Getting to Know the Ship, 10 am

 

Our first look at the Charles W. Morgan

Our first look at the Charles W. Morgan

After the orientation ended at 10 o’clock, we all walked over to the Charles W. Morgan for our introduction to the ship.  It was drizzling lightly as we gathered for a group photo before boarding the ship. We divided into two groups, and my group, after briefly looking up at the rigging and around on deck, descended, one by one, into the blubber room. Large arched beams bang your head whenever you forget about them. Forward is the forecastle in which we will be sleeping. Eighteen boxy berths, painted white, upper and lower, squeezed into the narrowing shape of the bow. It was very crowded with all of us standing in there. It will feel slightly less so, I suppose, when we are all stowed in our casket-sized open box for the voyage. The guide said we will not need heavy blankets; it will be quite warm in here when filled with people. It did feel quite confining. I hope I won’t feel claustrophobic when I bed down. But the door to the blubber room will be open and easy to walk through, unlike during the whaling era, when there was a closed bulkhead and sailors had to come in and out on a ladder straight up to the deck. The paint in the forecastle hid from us the beautiful shape and grain of the wood that was the defining feature of the blubber room, currently pretty empty except for a small sailor’s trunk open to reveal a painting inside the top of a whaling ship at sea in full sail. Over in a corner we also saw a compact handsaw for the men who were very busy, as we went through various parts of the ship, fitting her up.

Painted bunks in forecastle.

Painted bunks in forecastle.

Blubber room woodwork.

Blubber room woodwork.

Stairway down to the Officers Quarters

Stairway down to the Officer’s Quarters

Touching up the captains quarters.

Touching up the captain’s quarters.

The Morgan is essentially the sister ship of the Acushnet, on whose maiden voyage Herman Melville sailed from New Bedford a few months before the maiden voyage of the Morgan in 1841. I was now standing in a ship whose spatial proportions were about identical to those Melville himself experienced as an inspiration for writing Moby-Dick (even though his fictional Pequod itself is quite a different kind of craft from either the Acushnet or the Morgan). In the blubber room of the Acushnet Melville would perhaps first have heard of, and perhaps even seen, sailors who lost one or more toes to the blade with which they were slicing the whale’s blubber. In the enclosed tapering bow of the Acushnet he would have slept in the coffin-like boxes awaiting our prone bodies in the Morgan. In the officer’s quarters, to the extent that he ever got to see them, he would have got glimpses of a captain’s table like the one at which the harpooners feasted with such hearty abandon compared to punctilious rigidity enforced by the fictional Ahab upon his necessarily compliant mates, served by such cabin boys as the fictional Doughboy and Pip. Did the latter two, or their equivalent, one wonders, sleep forward with the sailors, or were they instead tucked away somewhere in the officers’ quarters whose adjacent space also housed the harpooneers and perhaps also such specialized sailors as the cook, the carpenter, and the blacksmith?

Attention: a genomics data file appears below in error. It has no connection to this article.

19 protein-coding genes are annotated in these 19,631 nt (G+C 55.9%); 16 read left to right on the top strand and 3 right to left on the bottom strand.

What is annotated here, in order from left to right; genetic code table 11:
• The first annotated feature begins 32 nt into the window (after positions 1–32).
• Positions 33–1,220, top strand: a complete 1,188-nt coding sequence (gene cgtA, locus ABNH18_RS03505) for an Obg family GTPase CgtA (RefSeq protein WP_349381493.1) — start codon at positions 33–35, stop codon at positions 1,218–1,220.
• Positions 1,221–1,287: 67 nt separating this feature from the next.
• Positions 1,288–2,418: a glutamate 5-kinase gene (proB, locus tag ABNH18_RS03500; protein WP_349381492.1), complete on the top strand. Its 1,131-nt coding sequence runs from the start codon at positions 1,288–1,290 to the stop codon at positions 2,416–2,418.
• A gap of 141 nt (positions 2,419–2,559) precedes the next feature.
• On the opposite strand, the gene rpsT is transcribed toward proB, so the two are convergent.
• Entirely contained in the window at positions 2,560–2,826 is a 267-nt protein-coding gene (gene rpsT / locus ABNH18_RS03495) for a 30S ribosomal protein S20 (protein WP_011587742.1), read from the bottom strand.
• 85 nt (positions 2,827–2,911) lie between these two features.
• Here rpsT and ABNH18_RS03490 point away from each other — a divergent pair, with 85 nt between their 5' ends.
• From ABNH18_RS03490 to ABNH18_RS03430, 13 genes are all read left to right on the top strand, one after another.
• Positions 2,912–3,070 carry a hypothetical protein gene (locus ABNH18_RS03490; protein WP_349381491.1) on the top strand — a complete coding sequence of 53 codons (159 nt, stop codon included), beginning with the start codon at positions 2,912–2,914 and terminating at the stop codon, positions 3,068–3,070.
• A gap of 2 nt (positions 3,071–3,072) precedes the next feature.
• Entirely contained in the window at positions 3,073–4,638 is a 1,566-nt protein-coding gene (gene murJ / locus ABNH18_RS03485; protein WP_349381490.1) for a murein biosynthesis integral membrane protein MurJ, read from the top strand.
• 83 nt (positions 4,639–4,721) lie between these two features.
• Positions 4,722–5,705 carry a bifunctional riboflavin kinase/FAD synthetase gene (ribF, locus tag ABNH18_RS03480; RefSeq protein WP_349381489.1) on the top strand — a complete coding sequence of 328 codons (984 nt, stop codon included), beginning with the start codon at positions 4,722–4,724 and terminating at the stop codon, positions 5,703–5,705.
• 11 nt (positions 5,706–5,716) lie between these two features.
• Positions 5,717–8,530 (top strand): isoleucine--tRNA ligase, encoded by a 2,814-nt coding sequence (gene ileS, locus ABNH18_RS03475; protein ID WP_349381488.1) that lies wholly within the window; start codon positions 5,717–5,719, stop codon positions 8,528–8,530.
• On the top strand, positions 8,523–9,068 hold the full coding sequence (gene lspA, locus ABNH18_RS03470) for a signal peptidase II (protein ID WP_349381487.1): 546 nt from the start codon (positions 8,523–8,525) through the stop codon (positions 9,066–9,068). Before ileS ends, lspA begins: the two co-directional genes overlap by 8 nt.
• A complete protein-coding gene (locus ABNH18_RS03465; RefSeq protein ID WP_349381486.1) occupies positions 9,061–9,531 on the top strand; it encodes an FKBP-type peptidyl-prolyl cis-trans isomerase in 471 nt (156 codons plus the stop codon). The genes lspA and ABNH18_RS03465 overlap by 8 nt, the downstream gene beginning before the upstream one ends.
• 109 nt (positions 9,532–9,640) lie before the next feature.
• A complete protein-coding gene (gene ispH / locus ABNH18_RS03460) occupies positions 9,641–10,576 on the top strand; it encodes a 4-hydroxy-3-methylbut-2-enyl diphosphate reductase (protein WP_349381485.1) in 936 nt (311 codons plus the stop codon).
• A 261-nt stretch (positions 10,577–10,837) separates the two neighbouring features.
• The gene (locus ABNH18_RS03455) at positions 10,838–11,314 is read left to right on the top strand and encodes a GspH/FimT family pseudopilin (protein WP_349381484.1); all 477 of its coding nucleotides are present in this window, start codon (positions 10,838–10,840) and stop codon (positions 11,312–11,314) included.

Painted seaman's chest in blubber room

Painted seaman’s chest in blubber room

Imagine this ship rushing through the boundless ocean on a pitch black night, loaded with casks deep in the hold, the deck mostly empty except for the officer and crew on watch manning the deck and the masthead.  Below the forecastle would be full of sleeping sailors, the officers’ quarters full of sleeping officers and harpooners, the blubber room full of “blanket” pieces waiting to be cut, or already cut, into “bible leaves.” A whole compact human community mostly asleep, divided amidships by large chunks from the living whale they had come to chase, capture, and cut into pieces, an amazing example of human resourcefulness and industry, governed by decades of custom and tradition, but depending on all of its moving parts to act in concert in order to be successful, the equivalent in proletarian, industrial terms of the “savage orchestra” that Melville experienced when he jumped ship in Nukaheva and heard the natives making music. In such a small, compact society as you had below deck on a silent night gliding through the open sea, how easy, how difficult, it might have been for sailors packed in the forecastle to have mutinied against the officers back aft, any direct access obstructed by the bulkhead at either end of the blubber room.

Ship's wheel and steering mechanism.

Ship’s wheel and steering mechanism.

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